Senior Voice -

By Kenneth Kirk
For Senior Voice 

Exploding the biggest myth about wills

 

April 1, 2022 | View PDF



People believe a lot of things that aren’t actually true. Butter doesn’t help a burn. Your hair and fingernails don’t continue to grow after you die. Sarah Palin didn’t say she could see Russia from her house.

In estate planning, the biggest myth is that having a will avoids probate.

I don’t know how many times I have looked at the astonished face of someone in my office when I tell them there would have to be a probate case, even though they have a perfectly good will. Many people, having been told they need to have their last will and testament in place, make the mistaken leap to the conclusion that their heirs won’t have to go through probate if they have a will.

But it ain’t so.

Let’s take a step back. What is probate? It is a court case, held after a person dies, to oversee distribution of their assets. It is not, by any stretch of the imagination, an ideal process. Probates cost money; it is theoretically possible to do one without a lawyer, but very difficult. It can run many thousands, or even tens of thousands, of dollars to get through the whole thing. It takes time; there are built-in delays in the process, so even in a simple uncontested probate you are typically looking at a year or more to get done. It is also easy for a disgruntled creditor or heir to hold things up. And it’s all done in the public record for anyone to see.

Why would you need a probate? If you do, it’s because you have assets that require a judge’s order to collect and distribute. For instance, if you own your home and don’t have a surviving spouse or record a transfer-on-death deed, no title company is going to let your heirs sell the property unless a judge signs an order officially appointing somebody as the executor. Or it may be an account that doesn’t have a designated beneficiary, or a life insurance payout if the person you listed to get the money dies before you.

One of the phone calls I hate to get is from someone saying “the bank is telling me I need something called letters testamentary. Is that something you can get for me? I need it this week if possible.” No, sorry. Letters testamentary means a full-scale probate case has to commence. I hate to be the bearer of bad news.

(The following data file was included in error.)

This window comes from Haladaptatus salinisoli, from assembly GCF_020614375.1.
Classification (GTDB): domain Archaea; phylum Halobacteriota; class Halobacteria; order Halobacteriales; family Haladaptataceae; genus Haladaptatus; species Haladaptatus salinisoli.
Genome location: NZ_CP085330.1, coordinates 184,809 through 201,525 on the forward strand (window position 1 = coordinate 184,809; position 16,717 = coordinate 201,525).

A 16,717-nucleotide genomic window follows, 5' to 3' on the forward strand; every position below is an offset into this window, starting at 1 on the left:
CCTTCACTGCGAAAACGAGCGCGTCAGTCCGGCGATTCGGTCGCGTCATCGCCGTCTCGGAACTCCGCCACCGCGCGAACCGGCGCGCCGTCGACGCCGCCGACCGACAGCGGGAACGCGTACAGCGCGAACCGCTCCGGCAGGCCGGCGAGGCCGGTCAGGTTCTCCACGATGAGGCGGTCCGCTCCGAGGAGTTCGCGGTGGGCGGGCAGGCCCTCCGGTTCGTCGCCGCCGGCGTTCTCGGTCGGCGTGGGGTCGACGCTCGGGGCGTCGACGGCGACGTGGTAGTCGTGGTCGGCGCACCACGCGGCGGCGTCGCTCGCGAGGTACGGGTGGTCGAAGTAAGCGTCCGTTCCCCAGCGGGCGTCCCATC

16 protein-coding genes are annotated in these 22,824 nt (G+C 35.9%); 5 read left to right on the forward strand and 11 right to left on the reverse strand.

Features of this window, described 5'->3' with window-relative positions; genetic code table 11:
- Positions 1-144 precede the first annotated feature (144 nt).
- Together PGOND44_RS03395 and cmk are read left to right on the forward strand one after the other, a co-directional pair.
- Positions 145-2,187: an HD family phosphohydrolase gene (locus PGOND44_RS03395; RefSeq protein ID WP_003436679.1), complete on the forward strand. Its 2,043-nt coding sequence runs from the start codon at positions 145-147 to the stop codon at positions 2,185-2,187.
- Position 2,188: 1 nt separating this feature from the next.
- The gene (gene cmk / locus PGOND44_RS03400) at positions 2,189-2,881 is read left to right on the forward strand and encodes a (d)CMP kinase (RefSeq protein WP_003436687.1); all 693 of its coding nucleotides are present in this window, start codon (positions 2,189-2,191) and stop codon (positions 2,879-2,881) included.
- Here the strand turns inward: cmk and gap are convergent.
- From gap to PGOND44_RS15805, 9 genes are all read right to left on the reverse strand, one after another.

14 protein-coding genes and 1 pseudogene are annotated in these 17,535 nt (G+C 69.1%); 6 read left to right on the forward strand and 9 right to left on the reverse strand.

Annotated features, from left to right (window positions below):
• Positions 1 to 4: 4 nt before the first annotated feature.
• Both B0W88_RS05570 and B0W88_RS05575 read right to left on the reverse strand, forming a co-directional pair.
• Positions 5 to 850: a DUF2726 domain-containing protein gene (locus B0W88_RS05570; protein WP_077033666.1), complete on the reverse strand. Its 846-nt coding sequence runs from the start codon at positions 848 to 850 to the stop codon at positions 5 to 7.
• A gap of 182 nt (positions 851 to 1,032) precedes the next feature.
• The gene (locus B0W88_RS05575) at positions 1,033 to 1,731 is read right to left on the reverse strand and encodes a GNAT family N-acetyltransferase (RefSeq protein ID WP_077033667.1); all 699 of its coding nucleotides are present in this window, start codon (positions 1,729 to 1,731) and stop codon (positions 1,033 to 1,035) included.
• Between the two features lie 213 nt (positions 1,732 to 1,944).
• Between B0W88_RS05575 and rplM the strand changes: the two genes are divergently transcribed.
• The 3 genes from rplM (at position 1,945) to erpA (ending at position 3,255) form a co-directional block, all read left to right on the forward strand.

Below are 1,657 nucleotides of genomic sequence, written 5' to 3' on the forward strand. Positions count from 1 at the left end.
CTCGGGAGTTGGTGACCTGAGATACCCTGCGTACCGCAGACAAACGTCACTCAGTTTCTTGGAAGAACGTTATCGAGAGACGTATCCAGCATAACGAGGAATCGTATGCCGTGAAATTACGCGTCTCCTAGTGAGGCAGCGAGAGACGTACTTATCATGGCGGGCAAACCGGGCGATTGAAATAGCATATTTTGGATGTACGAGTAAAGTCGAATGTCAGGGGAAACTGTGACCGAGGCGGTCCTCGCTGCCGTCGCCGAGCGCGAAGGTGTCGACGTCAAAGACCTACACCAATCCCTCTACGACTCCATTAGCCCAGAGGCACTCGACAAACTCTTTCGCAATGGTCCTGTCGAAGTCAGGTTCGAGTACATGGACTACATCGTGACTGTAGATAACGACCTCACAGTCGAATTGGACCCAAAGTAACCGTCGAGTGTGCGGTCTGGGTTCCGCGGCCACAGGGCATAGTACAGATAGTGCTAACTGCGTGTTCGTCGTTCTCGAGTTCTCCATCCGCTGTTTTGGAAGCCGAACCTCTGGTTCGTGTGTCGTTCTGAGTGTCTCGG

So what good is a will? It doesn’t avoid the probate, granted, but it guides the probate. When someone files an application for probate, the judge looks at whether that is the person nominated to be executor in the will. If it is, no problem, the judge signs the order. If not, or if there is no will, either all the potential heirs have to agree to that person serving as executor, or the judge has to set a hearing to decide who should be the executor.

Incidentally, one of the most important parts of the will is the statement that the executor can serve without posting a surety bond. Having to post a bond is expensive and can further delay the process. But if you don’t have a will, all the heirs have to agree to waive that requirement. Either that, or you have to pay a pretty penny to a bonding company.

The final distribution is also important. If the will says who gets the assets, that simplifies things tremendously. If there is no will, well… there is a statute which says who gets what (it’s called the intestacy law) but it isn’t always commonsensical. For instance, if your husband or wife dies and you don’t have children, part of the estate will be shared with his or her parents. Yeah, the parents of the deceased sometimes get a share, even when there is a surviving spouse. And if you die with a surviving spouse and also have kids, whether it all goes to the spouse depends on whether either of you had children from prior relationships.

Oh, and that kid who is estranged from the family? The one with the drug problem who you haven’t seen in 20 years? He’s entitled to a full share of the estate. But only if you don’t have a will.

So a will doesn’t avoid probate. A living trust can do that, although in many cases just having beneficiaries designated on assets can be sufficient. But a will doesn’t avoid probate. A will guides the probate, so it can go more smoothly, and can go in the direction you want.

It’s usually a good idea to avoid probate, but if you don’t do that, at least have a will – properly drafted and executed – in place. As bad as probate is, probate without a will is worse.

And for those of you still thinking about the first paragraph, it was Tina Fey who said that, on Saturday Night Live.

Kenneth Kirk is an Anchorage estate planning lawyer. Nothing in this article should be taken as legal advice for a specific situation; for specific advice you should consult a professional who can take all the facts into account. Really, would I lie to you?

 
 

Powered by ROAR Online Publication Software from Lions Light Corporation
© Copyright 2021